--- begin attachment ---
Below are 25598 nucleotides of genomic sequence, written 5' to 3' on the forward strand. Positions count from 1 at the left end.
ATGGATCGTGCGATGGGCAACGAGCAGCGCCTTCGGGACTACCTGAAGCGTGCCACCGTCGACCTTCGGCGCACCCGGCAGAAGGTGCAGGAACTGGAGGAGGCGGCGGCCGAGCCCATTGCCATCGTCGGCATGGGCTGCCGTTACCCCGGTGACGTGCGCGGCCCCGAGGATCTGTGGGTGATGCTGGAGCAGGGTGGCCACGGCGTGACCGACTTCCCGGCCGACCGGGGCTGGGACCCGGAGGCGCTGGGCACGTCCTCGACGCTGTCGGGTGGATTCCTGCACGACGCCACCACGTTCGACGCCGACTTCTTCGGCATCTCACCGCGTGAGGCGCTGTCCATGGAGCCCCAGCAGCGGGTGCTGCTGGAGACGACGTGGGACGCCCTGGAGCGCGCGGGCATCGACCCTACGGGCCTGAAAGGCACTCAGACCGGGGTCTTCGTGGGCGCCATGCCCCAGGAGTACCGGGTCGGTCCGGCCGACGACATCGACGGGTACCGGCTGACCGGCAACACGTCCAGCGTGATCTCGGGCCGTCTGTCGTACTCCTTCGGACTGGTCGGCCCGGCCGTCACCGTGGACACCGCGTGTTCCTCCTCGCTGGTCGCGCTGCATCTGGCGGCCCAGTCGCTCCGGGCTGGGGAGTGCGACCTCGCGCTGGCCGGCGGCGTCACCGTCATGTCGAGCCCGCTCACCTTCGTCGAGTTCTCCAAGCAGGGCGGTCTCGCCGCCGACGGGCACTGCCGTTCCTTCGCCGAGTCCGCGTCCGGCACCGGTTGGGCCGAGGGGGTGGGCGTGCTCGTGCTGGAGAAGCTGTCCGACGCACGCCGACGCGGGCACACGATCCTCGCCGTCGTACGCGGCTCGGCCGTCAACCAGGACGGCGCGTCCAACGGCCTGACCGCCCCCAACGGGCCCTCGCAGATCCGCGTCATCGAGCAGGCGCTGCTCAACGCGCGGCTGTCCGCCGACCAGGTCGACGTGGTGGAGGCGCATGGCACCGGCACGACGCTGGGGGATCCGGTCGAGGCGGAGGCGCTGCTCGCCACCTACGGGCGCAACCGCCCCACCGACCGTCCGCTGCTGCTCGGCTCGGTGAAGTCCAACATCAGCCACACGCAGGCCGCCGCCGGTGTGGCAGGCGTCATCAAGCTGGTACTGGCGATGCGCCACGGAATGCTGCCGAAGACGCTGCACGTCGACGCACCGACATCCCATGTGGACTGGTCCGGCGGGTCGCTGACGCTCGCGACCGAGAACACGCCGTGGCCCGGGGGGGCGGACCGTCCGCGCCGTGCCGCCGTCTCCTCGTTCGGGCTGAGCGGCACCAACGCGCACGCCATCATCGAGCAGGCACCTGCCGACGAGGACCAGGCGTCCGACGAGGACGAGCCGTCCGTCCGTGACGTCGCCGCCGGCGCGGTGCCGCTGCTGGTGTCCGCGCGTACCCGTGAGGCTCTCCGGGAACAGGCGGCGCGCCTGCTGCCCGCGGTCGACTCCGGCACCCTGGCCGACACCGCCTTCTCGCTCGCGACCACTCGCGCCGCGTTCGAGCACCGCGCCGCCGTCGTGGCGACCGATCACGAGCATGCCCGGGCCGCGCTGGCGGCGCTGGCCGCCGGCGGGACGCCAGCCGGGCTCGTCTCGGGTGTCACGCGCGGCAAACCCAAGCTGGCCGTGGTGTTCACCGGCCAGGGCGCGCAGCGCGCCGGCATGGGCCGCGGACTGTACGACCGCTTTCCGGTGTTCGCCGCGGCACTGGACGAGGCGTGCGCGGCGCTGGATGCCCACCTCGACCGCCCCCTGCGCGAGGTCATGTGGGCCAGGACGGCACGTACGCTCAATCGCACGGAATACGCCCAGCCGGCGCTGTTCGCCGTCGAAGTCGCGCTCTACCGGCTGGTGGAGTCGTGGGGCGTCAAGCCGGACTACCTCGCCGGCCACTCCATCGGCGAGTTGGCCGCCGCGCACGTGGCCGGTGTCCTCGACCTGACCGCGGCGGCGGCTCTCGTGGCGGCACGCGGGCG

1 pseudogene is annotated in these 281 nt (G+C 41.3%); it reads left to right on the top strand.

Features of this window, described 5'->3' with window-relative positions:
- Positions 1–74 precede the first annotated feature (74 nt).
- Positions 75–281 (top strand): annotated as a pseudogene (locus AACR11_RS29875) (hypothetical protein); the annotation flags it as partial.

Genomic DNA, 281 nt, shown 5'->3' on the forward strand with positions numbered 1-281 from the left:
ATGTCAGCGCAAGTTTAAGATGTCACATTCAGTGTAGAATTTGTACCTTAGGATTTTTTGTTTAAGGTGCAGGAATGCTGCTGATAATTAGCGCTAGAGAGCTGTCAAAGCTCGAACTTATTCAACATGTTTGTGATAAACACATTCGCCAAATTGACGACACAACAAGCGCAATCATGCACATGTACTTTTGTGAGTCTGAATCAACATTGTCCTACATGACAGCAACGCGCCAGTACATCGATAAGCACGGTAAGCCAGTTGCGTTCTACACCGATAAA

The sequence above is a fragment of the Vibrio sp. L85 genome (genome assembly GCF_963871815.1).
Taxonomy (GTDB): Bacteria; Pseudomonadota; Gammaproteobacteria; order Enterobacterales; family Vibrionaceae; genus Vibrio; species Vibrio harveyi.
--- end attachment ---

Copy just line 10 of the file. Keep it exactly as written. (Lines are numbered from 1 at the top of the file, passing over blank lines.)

Taxonomy (GTDB): Bacteria; Pseudomonadota; Gammaproteobacteria; order Enterobacterales; family Vibrionaceae; genus Vibrio; species Vibrio harveyi.